Magazine article The Spectator

Bellicose Bellini

Magazine article The Spectator

Bellicose Bellini

Article excerpt

I Capuleti e i Montecchi

Royal Opera

Education Double Bill


Of all the painfully premature deaths of composers, there can't be any doubt that Schubert's is the least endurable. Shatteringly great as his finest works are, one can envisage him striking out on new paths and taking his place beside his adored Beethoven. Mozart is the other most obvious candidate in this macabre competition, but he composed so many supreme masterworks, and there is even a sense of completeness about his oeuvre which there isn't about Schubert's. I imagine few music lovers, outside the highly specialised group of bel canto fans, would nominate Bellini even in the first ten, but it always strikes me, witnessing the giant strides he made in the course of a career that ended when he was 33, in 1835, that the impressiveness of his last work, I Puritani, is so much greater than that of any of his previous ones, including Norma, wonderful as that is, that if he had gone on for a few more years he might not only have been the greatest Italian operatic composer, but he might have realigned the position of Italian opera vis-à-vis the musical traditions and practices of other countries. One can certainly imagine Wagner's being far more influenced by him than he was able to be in the light of what Bellini actually achieved.

I Capuleti e i Montecchi, Bellini's version of the Romeo and Juliet story, comes from five years before his death, and on the rare occasions when I have heard adequate accounts of it I have felt that its finest passages are not only dramatically masterly, but that the music which conveys the drama is so individual and so moving as to put Bellini into quite a different class from his contemporary countrymen. On the other hand, the weak passages are as routine, almost, as much Donizetti.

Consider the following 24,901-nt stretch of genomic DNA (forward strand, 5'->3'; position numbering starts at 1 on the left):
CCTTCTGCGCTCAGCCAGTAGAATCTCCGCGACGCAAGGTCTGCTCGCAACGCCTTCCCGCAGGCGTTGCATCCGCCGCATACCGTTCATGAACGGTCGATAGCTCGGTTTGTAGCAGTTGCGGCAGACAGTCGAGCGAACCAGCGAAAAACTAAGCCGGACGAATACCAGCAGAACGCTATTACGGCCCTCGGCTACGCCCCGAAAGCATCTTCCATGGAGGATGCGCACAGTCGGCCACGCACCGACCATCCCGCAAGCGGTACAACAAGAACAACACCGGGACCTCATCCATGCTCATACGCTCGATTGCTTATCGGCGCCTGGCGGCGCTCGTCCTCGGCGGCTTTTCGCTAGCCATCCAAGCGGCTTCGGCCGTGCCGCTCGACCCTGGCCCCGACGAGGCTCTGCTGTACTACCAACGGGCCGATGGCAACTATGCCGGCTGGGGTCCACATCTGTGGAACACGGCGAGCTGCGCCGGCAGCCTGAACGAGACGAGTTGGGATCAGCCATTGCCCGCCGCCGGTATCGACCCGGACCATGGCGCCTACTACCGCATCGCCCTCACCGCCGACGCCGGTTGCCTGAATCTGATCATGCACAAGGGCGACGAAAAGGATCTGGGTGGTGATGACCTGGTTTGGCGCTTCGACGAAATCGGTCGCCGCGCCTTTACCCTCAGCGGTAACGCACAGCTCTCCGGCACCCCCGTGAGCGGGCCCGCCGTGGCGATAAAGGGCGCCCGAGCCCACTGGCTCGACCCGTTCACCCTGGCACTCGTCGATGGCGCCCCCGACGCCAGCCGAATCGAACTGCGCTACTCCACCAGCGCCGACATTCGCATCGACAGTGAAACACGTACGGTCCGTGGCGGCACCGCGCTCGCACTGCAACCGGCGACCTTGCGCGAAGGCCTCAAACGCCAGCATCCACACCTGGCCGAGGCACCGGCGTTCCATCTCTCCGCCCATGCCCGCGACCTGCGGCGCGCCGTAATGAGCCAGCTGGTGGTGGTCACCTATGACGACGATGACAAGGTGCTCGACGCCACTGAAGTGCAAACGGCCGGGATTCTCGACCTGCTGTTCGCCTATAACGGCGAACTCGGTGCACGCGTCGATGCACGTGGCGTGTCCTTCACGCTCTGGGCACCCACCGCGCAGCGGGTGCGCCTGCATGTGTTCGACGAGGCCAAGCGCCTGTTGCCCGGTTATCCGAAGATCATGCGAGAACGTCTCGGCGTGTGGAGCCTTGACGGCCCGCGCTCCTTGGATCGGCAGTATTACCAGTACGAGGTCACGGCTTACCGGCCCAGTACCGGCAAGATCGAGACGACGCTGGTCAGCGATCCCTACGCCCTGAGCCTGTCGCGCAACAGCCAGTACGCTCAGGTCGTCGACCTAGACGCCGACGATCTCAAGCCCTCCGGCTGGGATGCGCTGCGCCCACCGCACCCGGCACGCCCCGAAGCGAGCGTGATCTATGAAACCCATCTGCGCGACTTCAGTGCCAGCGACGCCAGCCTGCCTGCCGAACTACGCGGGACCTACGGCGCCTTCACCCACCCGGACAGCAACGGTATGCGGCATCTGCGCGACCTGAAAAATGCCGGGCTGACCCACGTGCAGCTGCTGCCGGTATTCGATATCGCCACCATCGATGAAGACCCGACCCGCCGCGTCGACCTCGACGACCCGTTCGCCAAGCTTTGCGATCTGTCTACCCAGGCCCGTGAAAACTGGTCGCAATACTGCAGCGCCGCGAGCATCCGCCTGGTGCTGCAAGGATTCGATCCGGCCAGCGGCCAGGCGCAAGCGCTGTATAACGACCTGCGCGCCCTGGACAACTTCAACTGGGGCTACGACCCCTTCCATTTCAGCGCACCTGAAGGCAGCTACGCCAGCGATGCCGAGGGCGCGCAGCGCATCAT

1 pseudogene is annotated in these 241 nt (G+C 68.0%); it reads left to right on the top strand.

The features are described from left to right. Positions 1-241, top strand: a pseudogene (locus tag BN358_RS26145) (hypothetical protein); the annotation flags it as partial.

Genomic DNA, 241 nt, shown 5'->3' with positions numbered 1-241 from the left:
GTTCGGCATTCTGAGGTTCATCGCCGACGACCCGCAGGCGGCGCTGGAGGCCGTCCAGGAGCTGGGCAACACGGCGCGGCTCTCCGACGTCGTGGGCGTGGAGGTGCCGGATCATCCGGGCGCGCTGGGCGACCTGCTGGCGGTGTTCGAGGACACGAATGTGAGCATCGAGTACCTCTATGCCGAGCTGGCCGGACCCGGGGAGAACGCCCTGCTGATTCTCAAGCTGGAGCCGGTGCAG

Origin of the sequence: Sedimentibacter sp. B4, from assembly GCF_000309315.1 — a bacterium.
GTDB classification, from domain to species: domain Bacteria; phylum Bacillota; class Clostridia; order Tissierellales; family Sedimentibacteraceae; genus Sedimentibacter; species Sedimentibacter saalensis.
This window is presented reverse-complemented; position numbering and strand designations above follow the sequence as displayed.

The heroic side of his music was developing more slowly than the lyric-melancholy and ecstatic sides. There is notable progress in Norma, and in I Puritani he is getting all the way there. But in Capuleti there is, beginning with its perfunctory, endlessly forgettable Overture, altogether too much generic bellicose noisiness, and that recurs in the confrontational scenes later. What we go to it for is the scenes for the lovers, and they can rarely have been more poignant or more nearly joyous -- Bellini is careful to deny them any real present joy -- than the pair in the latest revival of Pier Luigi Pizzi's 1984 production at the Royal Opera, but so far as I remember hardly changed, by Massimo Gasparon. …

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